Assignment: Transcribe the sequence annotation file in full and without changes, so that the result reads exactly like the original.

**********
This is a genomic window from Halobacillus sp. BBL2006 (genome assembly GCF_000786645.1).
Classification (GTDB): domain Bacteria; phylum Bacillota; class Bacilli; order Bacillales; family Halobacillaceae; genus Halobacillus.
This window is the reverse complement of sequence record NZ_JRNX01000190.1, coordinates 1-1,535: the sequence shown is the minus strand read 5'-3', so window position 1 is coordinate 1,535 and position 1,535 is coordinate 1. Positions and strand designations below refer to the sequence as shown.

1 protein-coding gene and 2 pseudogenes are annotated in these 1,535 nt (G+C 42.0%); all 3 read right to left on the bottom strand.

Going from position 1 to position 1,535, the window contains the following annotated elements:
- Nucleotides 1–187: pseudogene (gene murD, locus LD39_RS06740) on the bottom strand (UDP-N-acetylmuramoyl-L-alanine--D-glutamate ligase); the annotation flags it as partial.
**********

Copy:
This is a genomic window from Halobacillus sp. BBL2006 (genome assembly GCF_000786645.1).
Classification (GTDB): domain Bacteria; phylum Bacillota; class Bacilli; order Bacillales; family Halobacillaceae; genus Halobacillus.
This window is the reverse complement of sequence record NZ_JRNX01000190.1, coordinates 1-1,535: the sequence shown is the minus strand read 5'-3', so window position 1 is coordinate 1,535 and position 1,535 is coordinate 1. Positions and strand designations below refer to the sequence as shown.

1 protein-coding gene and 2 pseudogenes are annotated in these 1,535 nt (G+C 42.0%); all 3 read right to left on the bottom strand.

Going from position 1 to position 1,535, the window contains the following annotated elements:
- Nucleotides 1–187: pseudogene (gene murD, locus LD39_RS06740) on the bottom strand (UDP-N-acetylmuramoyl-L-alanine--D-glutamate ligase); the annotation flags it as partial.